International Women’s Day in Africa – Words from African Leaders

Published March 8, 2021, 6:25 p.m. by Francis Ngobounan

Thomas Sankara, one of the most extraordinary leaders of modern history and former President of Burkina Faso said during one of his best speeches on women’s liberation and the African freedom struggle, “Inequality can be done away with only by establishing a new society, where men and women will enjoy equal rights, resulting from an upheaval in the means of production and in all social relations. Thus, the status of women will improve only with the elimination of the system that exploits them….” Sankara was a true humanist who grasped that the fight for women’s equality was part of the fight for racial equality. 

International Women’s Day is a time to reflect on progress made, to call for change and to celebrate acts of courage and determination by ordinary women, who have played an extraordinary role in the history of their families, communities, or countries.

The theme of the 2021 International Women’s Day is “Women in Leadership: Achieving an equal future in a COVID-19 World.” It reflects the determination of the international community to support Gender equality and the Empowerment of women, through their participation and representation at the level of all decision-making bodies. The theme also celebrates the tremendous efforts by women and girls around the world in shaping a more equal future and recovery from the COVID-19 pandemic.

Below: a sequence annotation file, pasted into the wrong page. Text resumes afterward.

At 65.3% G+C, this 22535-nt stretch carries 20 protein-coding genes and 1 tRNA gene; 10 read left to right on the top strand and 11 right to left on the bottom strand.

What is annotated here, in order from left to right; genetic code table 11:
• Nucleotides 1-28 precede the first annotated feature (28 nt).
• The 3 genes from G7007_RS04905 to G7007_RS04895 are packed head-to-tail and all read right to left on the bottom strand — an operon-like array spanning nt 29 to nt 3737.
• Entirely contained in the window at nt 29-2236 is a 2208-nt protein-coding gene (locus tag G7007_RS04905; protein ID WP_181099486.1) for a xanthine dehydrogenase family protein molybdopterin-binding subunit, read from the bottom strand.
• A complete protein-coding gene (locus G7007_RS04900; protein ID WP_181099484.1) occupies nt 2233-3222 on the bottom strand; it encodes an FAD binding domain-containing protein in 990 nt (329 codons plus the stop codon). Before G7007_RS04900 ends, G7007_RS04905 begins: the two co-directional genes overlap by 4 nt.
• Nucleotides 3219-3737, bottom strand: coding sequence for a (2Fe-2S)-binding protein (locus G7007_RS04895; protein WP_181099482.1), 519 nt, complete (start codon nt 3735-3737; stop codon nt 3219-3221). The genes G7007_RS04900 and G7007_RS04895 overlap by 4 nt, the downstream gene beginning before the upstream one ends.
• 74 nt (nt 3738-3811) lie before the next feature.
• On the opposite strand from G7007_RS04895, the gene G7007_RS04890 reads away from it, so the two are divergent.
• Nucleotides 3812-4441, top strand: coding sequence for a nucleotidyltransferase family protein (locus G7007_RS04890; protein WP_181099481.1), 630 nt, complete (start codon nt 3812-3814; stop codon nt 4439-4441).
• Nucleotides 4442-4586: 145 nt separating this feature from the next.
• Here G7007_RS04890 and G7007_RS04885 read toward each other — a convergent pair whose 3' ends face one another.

African leaders showed their support and appreciation of efforts aimed at making even more strides in empowering the continent’s women and actions taken to achieve gender equality.

Egyptian President Abdel Fattah el-Sisi paid tribute to women, hailing them as “the inexhaustible source of benevolence, goodness.” “On International Women’s Day, I pay tribute to the Egyptian woman, who was and still carries the conscience of this nation on her shoulders, with determination, mettle and perseverance befitting her eternal position in history,” he added.

Gabon President Ali Bongo Ondimba also paid tribute to women and their efforts towards the building of nations. He called for the protection of women’s rights to enable countries to harness their potential. “Guaranteeing women’s rights is in everyone’s interest.  It is not only a question of social justice but also of efficiency.  To develop, Gabon needs all their skills,” said Bongo.

The African Union Commission chairperson, Moussa Faki Mahamat, in a statement acknowledged that women and girls continue to be the primary victims of the conflicts and crises afflicting Africa. He called for united efforts aimed at achieving gender equality and women empowerment on the continent. “Equality and the empowerment of women are seen as factors for the development of African women, as an opportunity to get them out of their deplorable conditions, made up of violence, exclusion and prejudice,” he said.

South African President Cyril Ramaphosa acknowledged women’s contribution to his country’s progress so far despite them still being “under-represented in the boardrooms and corridors of power.”


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